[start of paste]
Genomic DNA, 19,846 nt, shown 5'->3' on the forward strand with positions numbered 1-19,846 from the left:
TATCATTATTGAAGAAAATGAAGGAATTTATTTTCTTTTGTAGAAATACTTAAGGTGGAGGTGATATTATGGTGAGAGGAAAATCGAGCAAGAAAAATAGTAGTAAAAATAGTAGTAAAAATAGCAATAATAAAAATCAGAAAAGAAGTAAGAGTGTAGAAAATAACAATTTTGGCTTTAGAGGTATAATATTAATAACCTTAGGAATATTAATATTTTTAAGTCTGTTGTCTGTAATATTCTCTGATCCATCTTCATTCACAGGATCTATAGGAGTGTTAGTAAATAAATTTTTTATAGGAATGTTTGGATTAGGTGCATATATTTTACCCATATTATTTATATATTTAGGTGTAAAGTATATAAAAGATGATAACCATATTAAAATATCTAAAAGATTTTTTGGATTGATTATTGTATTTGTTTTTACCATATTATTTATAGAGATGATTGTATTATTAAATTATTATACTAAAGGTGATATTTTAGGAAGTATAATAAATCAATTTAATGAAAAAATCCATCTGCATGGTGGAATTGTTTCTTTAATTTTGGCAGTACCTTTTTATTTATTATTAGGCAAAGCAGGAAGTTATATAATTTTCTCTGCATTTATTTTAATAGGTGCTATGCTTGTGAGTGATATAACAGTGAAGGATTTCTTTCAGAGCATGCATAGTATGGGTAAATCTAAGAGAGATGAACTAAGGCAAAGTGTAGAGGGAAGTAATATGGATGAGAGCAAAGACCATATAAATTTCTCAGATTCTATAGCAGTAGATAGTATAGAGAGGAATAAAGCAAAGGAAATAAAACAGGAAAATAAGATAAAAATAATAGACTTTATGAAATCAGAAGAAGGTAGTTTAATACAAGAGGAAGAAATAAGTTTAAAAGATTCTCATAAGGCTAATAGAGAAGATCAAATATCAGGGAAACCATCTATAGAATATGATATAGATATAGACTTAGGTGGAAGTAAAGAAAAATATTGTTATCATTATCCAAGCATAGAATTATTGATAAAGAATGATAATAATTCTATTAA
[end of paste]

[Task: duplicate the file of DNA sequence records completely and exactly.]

Genomic DNA, 19,846 nt, shown 5'->3' on the forward strand with positions numbered 1-19,846 from the left:
TATCATTATTGAAGAAAATGAAGGAATTTATTTTCTTTTGTAGAAATACTTAAGGTGGAGGTGATATTATGGTGAGAGGAAAATCGAGCAAGAAAAATAGTAGTAAAAATAGTAGTAAAAATAGCAATAATAAAAATCAGAAAAGAAGTAAGAGTGTAGAAAATAACAATTTTGGCTTTAGAGGTATAATATTAATAACCTTAGGAATATTAATATTTTTAAGTCTGTTGTCTGTAATATTCTCTGATCCATCTTCATTCACAGGATCTATAGGAGTGTTAGTAAATAAATTTTTTATAGGAATGTTTGGATTAGGTGCATATATTTTACCCATATTATTTATATATTTAGGTGTAAAGTATATAAAAGATGATAACCATATTAAAATATCTAAAAGATTTTTTGGATTGATTATTGTATTTGTTTTTACCATATTATTTATAGAGATGATTGTATTATTAAATTATTATACTAAAGGTGATATTTTAGGAAGTATAATAAATCAATTTAATGAAAAAATCCATCTGCATGGTGGAATTGTTTCTTTAATTTTGGCAGTACCTTTTTATTTATTATTAGGCAAAGCAGGAAGTTATATAATTTTCTCTGCATTTATTTTAATAGGTGCTATGCTTGTGAGTGATATAACAGTGAAGGATTTCTTTCAGAGCATGCATAGTATGGGTAAATCTAAGAGAGATGAACTAAGGCAAAGTGTAGAGGGAAGTAATATGGATGAGAGCAAAGACCATATAAATTTCTCAGATTCTATAGCAGTAGATAGTATAGAGAGGAATAAAGCAAAGGAAATAAAACAGGAAAATAAGATAAAAATAATAGACTTTATGAAATCAGAAGAAGGTAGTTTAATACAAGAGGAAGAAATAAGTTTAAAAGATTCTCATAAGGCTAATAGAGAAGATCAAATATCAGGGAAACCATCTATAGAATATGATATAGATATAGACTTAGGTGGAAGTAAAGAAAAATATTGTTATCATTATCCAAGCATAGAATTATTGATAAAGAATGATAATAATTCTATTAA